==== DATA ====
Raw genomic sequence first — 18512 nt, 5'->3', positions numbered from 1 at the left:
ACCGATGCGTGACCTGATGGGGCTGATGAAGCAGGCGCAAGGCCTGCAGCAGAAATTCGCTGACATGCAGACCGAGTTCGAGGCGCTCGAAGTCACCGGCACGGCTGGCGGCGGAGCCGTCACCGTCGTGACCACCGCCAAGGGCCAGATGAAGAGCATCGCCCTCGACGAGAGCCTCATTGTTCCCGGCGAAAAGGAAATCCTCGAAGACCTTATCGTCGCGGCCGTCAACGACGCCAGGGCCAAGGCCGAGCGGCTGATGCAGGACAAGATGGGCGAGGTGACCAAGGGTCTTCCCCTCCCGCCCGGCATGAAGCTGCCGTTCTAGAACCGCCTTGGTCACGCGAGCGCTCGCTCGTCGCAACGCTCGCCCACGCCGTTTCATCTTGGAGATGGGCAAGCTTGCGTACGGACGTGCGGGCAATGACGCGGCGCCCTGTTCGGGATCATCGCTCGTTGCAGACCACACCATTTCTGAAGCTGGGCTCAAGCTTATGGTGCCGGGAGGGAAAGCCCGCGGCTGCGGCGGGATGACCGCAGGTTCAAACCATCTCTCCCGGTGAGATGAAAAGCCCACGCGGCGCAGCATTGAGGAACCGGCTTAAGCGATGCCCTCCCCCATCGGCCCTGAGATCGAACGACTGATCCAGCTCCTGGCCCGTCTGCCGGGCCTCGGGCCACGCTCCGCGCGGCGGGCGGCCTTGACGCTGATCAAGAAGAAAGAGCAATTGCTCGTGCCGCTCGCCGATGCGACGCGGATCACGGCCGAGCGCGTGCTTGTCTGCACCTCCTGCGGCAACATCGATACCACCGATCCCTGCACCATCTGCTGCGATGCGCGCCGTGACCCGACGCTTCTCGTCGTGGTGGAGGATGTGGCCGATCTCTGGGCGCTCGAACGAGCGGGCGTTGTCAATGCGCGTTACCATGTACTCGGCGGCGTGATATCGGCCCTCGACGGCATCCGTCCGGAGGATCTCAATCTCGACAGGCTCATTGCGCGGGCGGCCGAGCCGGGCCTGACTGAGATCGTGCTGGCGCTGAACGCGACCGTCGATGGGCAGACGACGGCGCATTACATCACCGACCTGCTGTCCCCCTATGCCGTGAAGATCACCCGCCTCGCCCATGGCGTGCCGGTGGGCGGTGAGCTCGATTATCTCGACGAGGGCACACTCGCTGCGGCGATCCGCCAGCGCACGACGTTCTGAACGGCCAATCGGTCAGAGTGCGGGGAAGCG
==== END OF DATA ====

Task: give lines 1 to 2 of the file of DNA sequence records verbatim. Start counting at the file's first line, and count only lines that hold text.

Raw genomic sequence first — 18512 nt, 5'->3', positions numbered from 1 at the left:
ACCGATGCGTGACCTGATGGGGCTGATGAAGCAGGCGCAAGGCCTGCAGCAGAAATTCGCTGACATGCAGACCGAGTTCGAGGCGCTCGAAGTCACCGGCACGGCTGGCGGCGGAGCCGTCACCGTCGTGACCACCGCCAAGGGCCAGATGAAGAGCATCGCCCTCGACGAGAGCCTCATTGTTCCCGGCGAAAAGGAAATCCTCGAAGACCTTATCGTCGCGGCCGTCAACGACGCCAGGGCCAAGGCCGAGCGGCTGATGCAGGACAAGATGGGCGAGGTGACCAAGGGTCTTCCCCTCCCGCCCGGCATGAAGCTGCCGTTCTAGAACCGCCTTGGTCACGCGAGCGCTCGCTCGTCGCAACGCTCGCCCACGCCGTTTCATCTTGGAGATGGGCAAGCTTGCGTACGGACGTGCGGGCAATGACGCGGCGCCCTGTTCGGGATCATCGCTCGTTGCAGACCACACCATTTCTGAAGCTGGGCTCAAGCTTATGGTGCCGGGAGGGAAAGCCCGCGGCTGCGGCGGGATGACCGCAGGTTCAAACCATCTCTCCCGGTGAGATGAAAAGCCCACGCGGCGCAGCATTGAGGAACCGGCTTAAGCGATGCCCTCCCCCATCGGCCCTGAGATCGAACGACTGATCCAGCTCCTGGCCCGTCTGCCGGGCCTCGGGCCACGCTCCGCGCGGCGGGCGGCCTTGACGCTGATCAAGAAGAAAGAGCAATTGCTCGTGCCGCTCGCCGATGCGACGCGGATCACGGCCGAGCGCGTGCTTGTCTGCACCTCCTGCGGCAACATCGATACCACCGATCCCTGCACCATCTGCTGCGATGCGCGCCGTGACCCGACGCTTCTCGTCGTGGTGGAGGATGTGGCCGATCTCTGGGCGCTCGAACGAGCGGGCGTTGTCAATGCGCGTTACCATGTACTCGGCGGCGTGATATCGGCCCTCGACGGCATCCGTCCGGAGGATCTCAATCTCGACAGGCTCATTGCGCGGGCGGCCGAGCCGGGCCTGACTGAGATCGTGCTGGCGCTGAACGCGACCGTCGATGGGCAGACGACGGCGCATTACATCACCGACCTGCTGTCCCCCTATGCCGTGAAGATCACCCGCCTCGCCCATGGCGTGCCGGTGGGCGGTGAGCTCGATTATCTCGACGAGGGCACACTCGCTGCGGCGATCCGCCAGCGCACGACGTTCTGAACGGCCAATCGGTCAGAGTGCGGGGAAGCG